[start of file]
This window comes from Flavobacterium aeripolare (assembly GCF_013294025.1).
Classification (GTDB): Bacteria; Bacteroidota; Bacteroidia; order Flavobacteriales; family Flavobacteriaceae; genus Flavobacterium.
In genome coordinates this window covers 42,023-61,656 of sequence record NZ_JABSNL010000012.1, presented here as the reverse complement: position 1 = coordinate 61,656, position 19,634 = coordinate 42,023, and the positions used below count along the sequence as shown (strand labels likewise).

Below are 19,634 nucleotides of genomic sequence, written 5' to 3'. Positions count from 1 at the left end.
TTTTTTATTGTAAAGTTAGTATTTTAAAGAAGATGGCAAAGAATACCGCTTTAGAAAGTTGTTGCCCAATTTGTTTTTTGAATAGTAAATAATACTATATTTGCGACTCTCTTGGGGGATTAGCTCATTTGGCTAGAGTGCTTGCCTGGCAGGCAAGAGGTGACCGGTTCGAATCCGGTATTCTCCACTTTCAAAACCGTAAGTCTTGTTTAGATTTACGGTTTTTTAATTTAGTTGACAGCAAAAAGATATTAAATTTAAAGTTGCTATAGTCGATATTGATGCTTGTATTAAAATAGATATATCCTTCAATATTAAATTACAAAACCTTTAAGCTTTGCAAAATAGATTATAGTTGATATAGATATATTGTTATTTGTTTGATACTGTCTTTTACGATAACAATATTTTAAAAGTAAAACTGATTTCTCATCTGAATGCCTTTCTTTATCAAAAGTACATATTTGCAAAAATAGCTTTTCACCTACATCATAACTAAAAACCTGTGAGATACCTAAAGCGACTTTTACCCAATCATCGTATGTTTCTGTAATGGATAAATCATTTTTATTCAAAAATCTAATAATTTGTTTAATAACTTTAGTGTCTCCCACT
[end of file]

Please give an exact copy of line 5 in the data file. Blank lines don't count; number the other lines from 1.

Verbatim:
TTTTTTATTGTAAAGTTAGTATTTTAAAGAAGATGGCAAAGAATACCGCTTTAGAAAGTTGTTGCCCAATTTGTTTTTTGAATAGTAAATAATACTATATTTGCGACTCTCTTGGGGGATTAGCTCATTTGGCTAGAGTGCTTGCCTGGCAGGCAAGAGGTGACCGGTTCGAATCCGGTATTCTCCACTTTCAAAACCGTAAGTCTTGTTTAGATTTACGGTTTTTTAATTTAGTTGACAGCAAAAAGATATTAAATTTAAAGTTGCTATAGTCGATATTGATGCTTGTATTAAAATAGATATATCCTTCAATATTAAATTACAAAACCTTTAAGCTTTGCAAAATAGATTATAGTTGATATAGATATATTGTTATTTGTTTGATACTGTCTTTTACGATAACAATATTTTAAAAGTAAAACTGATTTCTCATCTGAATGCCTTTCTTTATCAAAAGTACATATTTGCAAAAATAGCTTTTCACCTACATCATAACTAAAAACCTGTGAGATACCTAAAGCGACTTTTACCCAATCATCGTATGTTTCTGTAATGGATAAATCATTTTTATTCAAAAATCTAATAATTTGTTTAATAACTTTAGTGTCTCCCACT